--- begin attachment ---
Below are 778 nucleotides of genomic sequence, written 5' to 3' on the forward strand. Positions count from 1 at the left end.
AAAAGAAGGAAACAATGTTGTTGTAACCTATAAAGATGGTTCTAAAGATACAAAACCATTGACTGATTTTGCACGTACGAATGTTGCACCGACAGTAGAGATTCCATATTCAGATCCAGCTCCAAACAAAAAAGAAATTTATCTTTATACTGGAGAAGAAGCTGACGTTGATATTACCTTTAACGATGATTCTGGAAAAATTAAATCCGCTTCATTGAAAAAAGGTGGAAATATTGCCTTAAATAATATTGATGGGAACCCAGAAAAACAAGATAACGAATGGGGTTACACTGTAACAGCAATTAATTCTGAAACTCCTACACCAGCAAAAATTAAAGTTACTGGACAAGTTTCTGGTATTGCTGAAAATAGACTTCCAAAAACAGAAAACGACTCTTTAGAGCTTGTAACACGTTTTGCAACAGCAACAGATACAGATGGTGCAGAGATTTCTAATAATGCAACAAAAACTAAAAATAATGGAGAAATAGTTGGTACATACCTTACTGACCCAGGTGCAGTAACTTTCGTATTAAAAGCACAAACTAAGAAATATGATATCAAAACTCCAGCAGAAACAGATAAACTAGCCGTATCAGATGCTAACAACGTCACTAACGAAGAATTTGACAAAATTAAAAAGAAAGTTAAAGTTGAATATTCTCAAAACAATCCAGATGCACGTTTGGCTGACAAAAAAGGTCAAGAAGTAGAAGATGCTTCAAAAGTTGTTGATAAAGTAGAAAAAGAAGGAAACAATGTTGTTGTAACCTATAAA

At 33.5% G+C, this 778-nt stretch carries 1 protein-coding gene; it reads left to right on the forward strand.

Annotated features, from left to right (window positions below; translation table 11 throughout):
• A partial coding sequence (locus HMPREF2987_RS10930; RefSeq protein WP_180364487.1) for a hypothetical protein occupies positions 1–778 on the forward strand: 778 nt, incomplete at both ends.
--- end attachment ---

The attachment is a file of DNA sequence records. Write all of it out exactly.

Below are 778 nucleotides of genomic sequence, written 5' to 3' on the forward strand. Positions count from 1 at the left end.
AAAAGAAGGAAACAATGTTGTTGTAACCTATAAAGATGGTTCTAAAGATACAAAACCATTGACTGATTTTGCACGTACGAATGTTGCACCGACAGTAGAGATTCCATATTCAGATCCAGCTCCAAACAAAAAAGAAATTTATCTTTATACTGGAGAAGAAGCTGACGTTGATATTACCTTTAACGATGATTCTGGAAAAATTAAATCCGCTTCATTGAAAAAAGGTGGAAATATTGCCTTAAATAATATTGATGGGAACCCAGAAAAACAAGATAACGAATGGGGTTACACTGTAACAGCAATTAATTCTGAAACTCCTACACCAGCAAAAATTAAAGTTACTGGACAAGTTTCTGGTATTGCTGAAAATAGACTTCCAAAAACAGAAAACGACTCTTTAGAGCTTGTAACACGTTTTGCAACAGCAACAGATACAGATGGTGCAGAGATTTCTAATAATGCAACAAAAACTAAAAATAATGGAGAAATAGTTGGTACATACCTTACTGACCCAGGTGCAGTAACTTTCGTATTAAAAGCACAAACTAAGAAATATGATATCAAAACTCCAGCAGAAACAGATAAACTAGCCGTATCAGATGCTAACAACGTCACTAACGAAGAATTTGACAAAATTAAAAAGAAAGTTAAAGTTGAATATTCTCAAAACAATCCAGATGCACGTTTGGCTGACAAAAAAGGTCAAGAAGTAGAAGATGCTTCAAAAGTTGTTGATAAAGTAGAAAAAGAAGGAAACAATGTTGTTGTAACCTATAAA

At 33.5% G+C, this 778-nt stretch carries 1 protein-coding gene; it reads left to right on the forward strand.

Annotated features, from left to right (window positions below; translation table 11 throughout):
• A partial coding sequence (locus HMPREF2987_RS10930; RefSeq protein WP_180364487.1) for a hypothetical protein occupies positions 1–778 on the forward strand: 778 nt, incomplete at both ends.